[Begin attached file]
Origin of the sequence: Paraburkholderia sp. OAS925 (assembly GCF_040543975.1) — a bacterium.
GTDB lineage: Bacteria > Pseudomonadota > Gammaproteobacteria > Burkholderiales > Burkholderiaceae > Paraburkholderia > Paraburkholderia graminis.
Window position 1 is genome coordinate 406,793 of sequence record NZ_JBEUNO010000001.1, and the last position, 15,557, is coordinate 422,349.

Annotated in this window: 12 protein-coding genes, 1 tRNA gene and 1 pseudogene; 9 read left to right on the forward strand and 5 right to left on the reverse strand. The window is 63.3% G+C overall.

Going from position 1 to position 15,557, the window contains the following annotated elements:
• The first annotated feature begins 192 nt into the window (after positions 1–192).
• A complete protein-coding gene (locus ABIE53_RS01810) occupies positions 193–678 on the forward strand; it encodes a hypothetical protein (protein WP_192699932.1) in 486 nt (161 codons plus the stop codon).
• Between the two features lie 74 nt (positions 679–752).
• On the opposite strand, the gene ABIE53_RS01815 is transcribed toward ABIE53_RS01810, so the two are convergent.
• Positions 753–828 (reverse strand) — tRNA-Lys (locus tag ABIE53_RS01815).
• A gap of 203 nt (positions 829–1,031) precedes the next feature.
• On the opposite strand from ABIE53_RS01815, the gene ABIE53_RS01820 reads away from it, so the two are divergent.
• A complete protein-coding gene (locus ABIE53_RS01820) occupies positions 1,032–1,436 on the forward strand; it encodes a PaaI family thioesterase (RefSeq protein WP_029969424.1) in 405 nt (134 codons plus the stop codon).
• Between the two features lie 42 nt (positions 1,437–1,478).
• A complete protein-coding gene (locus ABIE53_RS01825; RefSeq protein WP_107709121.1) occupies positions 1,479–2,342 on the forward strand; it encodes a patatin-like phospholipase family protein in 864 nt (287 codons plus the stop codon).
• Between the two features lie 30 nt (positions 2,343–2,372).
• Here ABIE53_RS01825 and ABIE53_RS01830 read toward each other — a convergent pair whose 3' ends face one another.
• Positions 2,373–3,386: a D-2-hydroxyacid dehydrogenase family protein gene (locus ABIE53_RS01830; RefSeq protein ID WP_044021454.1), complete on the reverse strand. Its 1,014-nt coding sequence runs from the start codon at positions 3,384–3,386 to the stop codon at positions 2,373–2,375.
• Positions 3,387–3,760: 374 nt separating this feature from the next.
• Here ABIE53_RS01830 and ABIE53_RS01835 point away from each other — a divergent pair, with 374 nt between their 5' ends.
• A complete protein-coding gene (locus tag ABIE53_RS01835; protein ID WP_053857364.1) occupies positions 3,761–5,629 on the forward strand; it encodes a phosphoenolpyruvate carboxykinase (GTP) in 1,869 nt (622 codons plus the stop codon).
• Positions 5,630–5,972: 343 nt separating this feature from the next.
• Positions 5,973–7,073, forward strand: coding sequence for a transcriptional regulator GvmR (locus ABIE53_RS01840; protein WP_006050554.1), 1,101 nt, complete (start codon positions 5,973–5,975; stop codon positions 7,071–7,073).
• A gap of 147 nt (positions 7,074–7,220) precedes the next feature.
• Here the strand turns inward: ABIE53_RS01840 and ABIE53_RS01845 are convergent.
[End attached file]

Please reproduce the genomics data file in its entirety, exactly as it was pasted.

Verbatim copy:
Origin of the sequence: Paraburkholderia sp. OAS925 (assembly GCF_040543975.1) — a bacterium.
GTDB lineage: Bacteria > Pseudomonadota > Gammaproteobacteria > Burkholderiales > Burkholderiaceae > Paraburkholderia > Paraburkholderia graminis.
Window position 1 is genome coordinate 406,793 of sequence record NZ_JBEUNO010000001.1, and the last position, 15,557, is coordinate 422,349.

Annotated in this window: 12 protein-coding genes, 1 tRNA gene and 1 pseudogene; 9 read left to right on the forward strand and 5 right to left on the reverse strand. The window is 63.3% G+C overall.

Going from position 1 to position 15,557, the window contains the following annotated elements:
• The first annotated feature begins 192 nt into the window (after positions 1–192).
• A complete protein-coding gene (locus ABIE53_RS01810) occupies positions 193–678 on the forward strand; it encodes a hypothetical protein (protein WP_192699932.1) in 486 nt (161 codons plus the stop codon).
• Between the two features lie 74 nt (positions 679–752).
• On the opposite strand, the gene ABIE53_RS01815 is transcribed toward ABIE53_RS01810, so the two are convergent.
• Positions 753–828 (reverse strand) — tRNA-Lys (locus tag ABIE53_RS01815).
• A gap of 203 nt (positions 829–1,031) precedes the next feature.
• On the opposite strand from ABIE53_RS01815, the gene ABIE53_RS01820 reads away from it, so the two are divergent.
• A complete protein-coding gene (locus ABIE53_RS01820) occupies positions 1,032–1,436 on the forward strand; it encodes a PaaI family thioesterase (RefSeq protein WP_029969424.1) in 405 nt (134 codons plus the stop codon).
• Between the two features lie 42 nt (positions 1,437–1,478).
• A complete protein-coding gene (locus ABIE53_RS01825; RefSeq protein WP_107709121.1) occupies positions 1,479–2,342 on the forward strand; it encodes a patatin-like phospholipase family protein in 864 nt (287 codons plus the stop codon).
• Between the two features lie 30 nt (positions 2,343–2,372).
• Here ABIE53_RS01825 and ABIE53_RS01830 read toward each other — a convergent pair whose 3' ends face one another.
• Positions 2,373–3,386: a D-2-hydroxyacid dehydrogenase family protein gene (locus ABIE53_RS01830; RefSeq protein ID WP_044021454.1), complete on the reverse strand. Its 1,014-nt coding sequence runs from the start codon at positions 3,384–3,386 to the stop codon at positions 2,373–2,375.
• Positions 3,387–3,760: 374 nt separating this feature from the next.
• Here ABIE53_RS01830 and ABIE53_RS01835 point away from each other — a divergent pair, with 374 nt between their 5' ends.
• A complete protein-coding gene (locus tag ABIE53_RS01835; protein ID WP_053857364.1) occupies positions 3,761–5,629 on the forward strand; it encodes a phosphoenolpyruvate carboxykinase (GTP) in 1,869 nt (622 codons plus the stop codon).
• Positions 5,630–5,972: 343 nt separating this feature from the next.
• Positions 5,973–7,073, forward strand: coding sequence for a transcriptional regulator GvmR (locus ABIE53_RS01840; protein WP_006050554.1), 1,101 nt, complete (start codon positions 5,973–5,975; stop codon positions 7,071–7,073).
• A gap of 147 nt (positions 7,074–7,220) precedes the next feature.
• Here the strand turns inward: ABIE53_RS01840 and ABIE53_RS01845 are convergent.